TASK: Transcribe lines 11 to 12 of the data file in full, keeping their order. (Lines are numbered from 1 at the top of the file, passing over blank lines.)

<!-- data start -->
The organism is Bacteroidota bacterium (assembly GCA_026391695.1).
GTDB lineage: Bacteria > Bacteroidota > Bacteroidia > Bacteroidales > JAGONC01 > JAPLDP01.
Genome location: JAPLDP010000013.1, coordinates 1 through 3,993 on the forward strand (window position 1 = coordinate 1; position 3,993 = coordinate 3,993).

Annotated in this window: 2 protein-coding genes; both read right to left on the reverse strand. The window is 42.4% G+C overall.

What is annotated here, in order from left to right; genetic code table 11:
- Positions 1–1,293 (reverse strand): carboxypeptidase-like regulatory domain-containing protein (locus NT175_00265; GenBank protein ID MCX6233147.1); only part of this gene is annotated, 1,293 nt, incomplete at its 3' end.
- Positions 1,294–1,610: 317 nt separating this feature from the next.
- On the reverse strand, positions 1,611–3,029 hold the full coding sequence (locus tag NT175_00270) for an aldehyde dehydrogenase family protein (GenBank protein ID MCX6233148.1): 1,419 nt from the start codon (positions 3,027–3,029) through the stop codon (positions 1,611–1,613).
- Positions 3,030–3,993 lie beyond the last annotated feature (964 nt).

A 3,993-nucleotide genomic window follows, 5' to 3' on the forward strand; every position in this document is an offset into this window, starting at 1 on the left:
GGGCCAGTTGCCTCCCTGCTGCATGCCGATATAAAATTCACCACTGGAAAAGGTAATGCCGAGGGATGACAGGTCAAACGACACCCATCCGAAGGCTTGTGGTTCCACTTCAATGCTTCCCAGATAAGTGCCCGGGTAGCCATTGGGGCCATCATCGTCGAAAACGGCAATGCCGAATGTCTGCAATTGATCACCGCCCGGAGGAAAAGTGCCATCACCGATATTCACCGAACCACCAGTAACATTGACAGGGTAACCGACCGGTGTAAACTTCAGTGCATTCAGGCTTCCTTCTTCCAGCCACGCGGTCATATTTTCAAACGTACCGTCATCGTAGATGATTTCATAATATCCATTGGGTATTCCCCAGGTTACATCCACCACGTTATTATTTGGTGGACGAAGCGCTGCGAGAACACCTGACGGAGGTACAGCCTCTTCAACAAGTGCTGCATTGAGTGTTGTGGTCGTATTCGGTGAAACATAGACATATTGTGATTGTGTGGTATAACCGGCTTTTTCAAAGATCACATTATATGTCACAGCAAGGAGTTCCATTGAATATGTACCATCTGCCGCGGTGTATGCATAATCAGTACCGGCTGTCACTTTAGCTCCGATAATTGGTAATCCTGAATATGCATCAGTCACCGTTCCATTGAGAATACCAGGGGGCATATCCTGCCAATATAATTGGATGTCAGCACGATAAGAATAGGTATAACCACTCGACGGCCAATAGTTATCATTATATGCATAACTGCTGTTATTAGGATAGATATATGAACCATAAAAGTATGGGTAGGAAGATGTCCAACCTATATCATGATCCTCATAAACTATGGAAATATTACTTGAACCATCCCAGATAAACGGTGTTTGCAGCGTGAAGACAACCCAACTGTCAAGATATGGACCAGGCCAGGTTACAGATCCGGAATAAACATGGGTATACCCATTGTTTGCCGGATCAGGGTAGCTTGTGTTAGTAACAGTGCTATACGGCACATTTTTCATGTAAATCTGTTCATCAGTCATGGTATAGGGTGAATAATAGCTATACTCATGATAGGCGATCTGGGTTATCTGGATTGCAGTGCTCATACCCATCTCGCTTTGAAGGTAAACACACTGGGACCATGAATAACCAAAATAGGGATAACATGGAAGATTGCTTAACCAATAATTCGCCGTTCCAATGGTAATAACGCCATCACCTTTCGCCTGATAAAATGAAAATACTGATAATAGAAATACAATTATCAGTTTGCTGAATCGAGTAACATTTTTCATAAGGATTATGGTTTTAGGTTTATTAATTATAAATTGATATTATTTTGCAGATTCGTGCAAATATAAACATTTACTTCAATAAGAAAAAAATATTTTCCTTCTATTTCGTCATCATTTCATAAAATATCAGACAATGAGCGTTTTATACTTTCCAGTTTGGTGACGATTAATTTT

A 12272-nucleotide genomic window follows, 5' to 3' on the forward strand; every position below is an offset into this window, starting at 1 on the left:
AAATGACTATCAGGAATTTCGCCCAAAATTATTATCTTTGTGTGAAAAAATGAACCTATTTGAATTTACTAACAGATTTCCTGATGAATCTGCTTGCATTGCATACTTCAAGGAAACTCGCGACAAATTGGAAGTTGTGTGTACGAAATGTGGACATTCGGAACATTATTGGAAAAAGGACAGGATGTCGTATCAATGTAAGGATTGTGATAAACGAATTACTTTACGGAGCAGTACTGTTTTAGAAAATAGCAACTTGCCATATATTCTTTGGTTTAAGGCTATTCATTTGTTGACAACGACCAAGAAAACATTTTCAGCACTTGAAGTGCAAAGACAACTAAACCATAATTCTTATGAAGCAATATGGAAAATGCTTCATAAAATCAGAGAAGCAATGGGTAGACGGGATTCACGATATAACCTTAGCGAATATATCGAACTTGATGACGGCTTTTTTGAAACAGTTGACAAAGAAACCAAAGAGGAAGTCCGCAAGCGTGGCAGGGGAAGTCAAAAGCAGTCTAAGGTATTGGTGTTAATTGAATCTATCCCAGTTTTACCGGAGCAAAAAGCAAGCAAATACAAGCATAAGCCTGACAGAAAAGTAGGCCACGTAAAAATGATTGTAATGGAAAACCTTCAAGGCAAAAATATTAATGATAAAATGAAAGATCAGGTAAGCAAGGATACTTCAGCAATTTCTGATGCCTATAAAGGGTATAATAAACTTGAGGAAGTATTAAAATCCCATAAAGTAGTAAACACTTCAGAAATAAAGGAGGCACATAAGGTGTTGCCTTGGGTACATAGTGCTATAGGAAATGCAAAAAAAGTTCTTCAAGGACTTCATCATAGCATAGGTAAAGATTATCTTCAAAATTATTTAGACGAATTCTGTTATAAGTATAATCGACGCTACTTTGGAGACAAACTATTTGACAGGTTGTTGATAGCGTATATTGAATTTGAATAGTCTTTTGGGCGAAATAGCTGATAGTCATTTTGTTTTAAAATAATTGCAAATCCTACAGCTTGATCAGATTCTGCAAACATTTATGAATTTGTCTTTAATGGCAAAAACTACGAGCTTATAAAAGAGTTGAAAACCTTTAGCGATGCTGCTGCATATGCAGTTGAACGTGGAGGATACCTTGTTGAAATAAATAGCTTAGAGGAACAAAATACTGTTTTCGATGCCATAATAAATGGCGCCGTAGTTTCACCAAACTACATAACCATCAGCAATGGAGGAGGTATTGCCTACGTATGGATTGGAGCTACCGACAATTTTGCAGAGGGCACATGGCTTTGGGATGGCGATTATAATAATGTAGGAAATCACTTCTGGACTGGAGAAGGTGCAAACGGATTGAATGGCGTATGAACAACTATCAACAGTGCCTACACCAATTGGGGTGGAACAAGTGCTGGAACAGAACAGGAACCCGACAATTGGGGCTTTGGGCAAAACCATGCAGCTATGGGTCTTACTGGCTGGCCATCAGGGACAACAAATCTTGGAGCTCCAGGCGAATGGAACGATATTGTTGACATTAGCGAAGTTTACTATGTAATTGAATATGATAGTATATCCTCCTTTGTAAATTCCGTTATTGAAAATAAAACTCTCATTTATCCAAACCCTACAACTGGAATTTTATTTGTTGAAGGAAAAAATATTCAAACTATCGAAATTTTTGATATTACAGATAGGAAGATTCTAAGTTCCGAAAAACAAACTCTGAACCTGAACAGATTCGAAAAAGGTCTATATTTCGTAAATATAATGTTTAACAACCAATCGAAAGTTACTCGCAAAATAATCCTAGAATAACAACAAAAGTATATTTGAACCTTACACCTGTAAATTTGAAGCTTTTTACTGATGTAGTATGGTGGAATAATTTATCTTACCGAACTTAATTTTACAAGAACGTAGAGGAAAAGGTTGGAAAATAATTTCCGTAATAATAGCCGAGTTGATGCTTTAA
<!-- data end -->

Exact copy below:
GGGCCAGTTGCCTCCCTGCTGCATGCCGATATAAAATTCACCACTGGAAAAGGTAATGCCGAGGGATGACAGGTCAAACGACACCCATCCGAAGGCTTGTGGTTCCACTTCAATGCTTCCCAGATAAGTGCCCGGGTAGCCATTGGGGCCATCATCGTCGAAAACGGCAATGCCGAATGTCTGCAATTGATCACCGCCCGGAGGAAAAGTGCCATCACCGATATTCACCGAACCACCAGTAACATTGACAGGGTAACCGACCGGTGTAAACTTCAGTGCATTCAGGCTTCCTTCTTCCAGCCACGCGGTCATATTTTCAAACGTACCGTCATCGTAGATGATTTCATAATATCCATTGGGTATTCCCCAGGTTACATCCACCACGTTATTATTTGGTGGACGAAGCGCTGCGAGAACACCTGACGGAGGTACAGCCTCTTCAACAAGTGCTGCATTGAGTGTTGTGGTCGTATTCGGTGAAACATAGACATATTGTGATTGTGTGGTATAACCGGCTTTTTCAAAGATCACATTATATGTCACAGCAAGGAGTTCCATTGAATATGTACCATCTGCCGCGGTGTATGCATAATCAGTACCGGCTGTCACTTTAGCTCCGATAATTGGTAATCCTGAATATGCATCAGTCACCGTTCCATTGAGAATACCAGGGGGCATATCCTGCCAATATAATTGGATGTCAGCACGATAAGAATAGGTATAACCACTCGACGGCCAATAGTTATCATTATATGCATAACTGCTGTTATTAGGATAGATATATGAACCATAAAAGTATGGGTAGGAAGATGTCCAACCTATATCATGATCCTCATAAACTATGGAAATATTACTTGAACCATCCCAGATAAACGGTGTTTGCAGCGTGAAGACAACCCAACTGTCAAGATATGGACCAGGCCAGGTTACAGATCCGGAATAAACATGGGTATACCCATTGTTTGCCGGATCAGGGTAGCTTGTGTTAGTAACAGTGCTATACGGCACATTTTTCATGTAAATCTGTTCATCAGTCATGGTATAGGGTGAATAATAGCTATACTCATGATAGGCGATCTGGGTTATCTGGATTGCAGTGCTCATACCCATCTCGCTTTGAAGGTAAACACACTGGGACCATGAATAACCAAAATAGGGATAACATGGAAGATTGCTTAACCAATAATTCGCCGTTCCAATGGTAATAACGCCATCACCTTTCGCCTGATAAAATGAAAATACTGATAATAGAAATACAATTATCAGTTTGCTGAATCGAGTAACATTTTTCATAAGGATTATGGTTTTAGGTTTATTAATTATAAATTGATATTATTTTGCAGATTCGTGCAAATATAAACATTTACTTCAATAAGAAAAAAATATTTTCCTTCTATTTCGTCATCATTTCATAAAATATCAGACAATGAGCGTTTTATACTTTCCAGTTTGGTGACGATTAATTTT

A 12272-nucleotide genomic window follows, 5' to 3' on the forward strand; every position below is an offset into this window, starting at 1 on the left: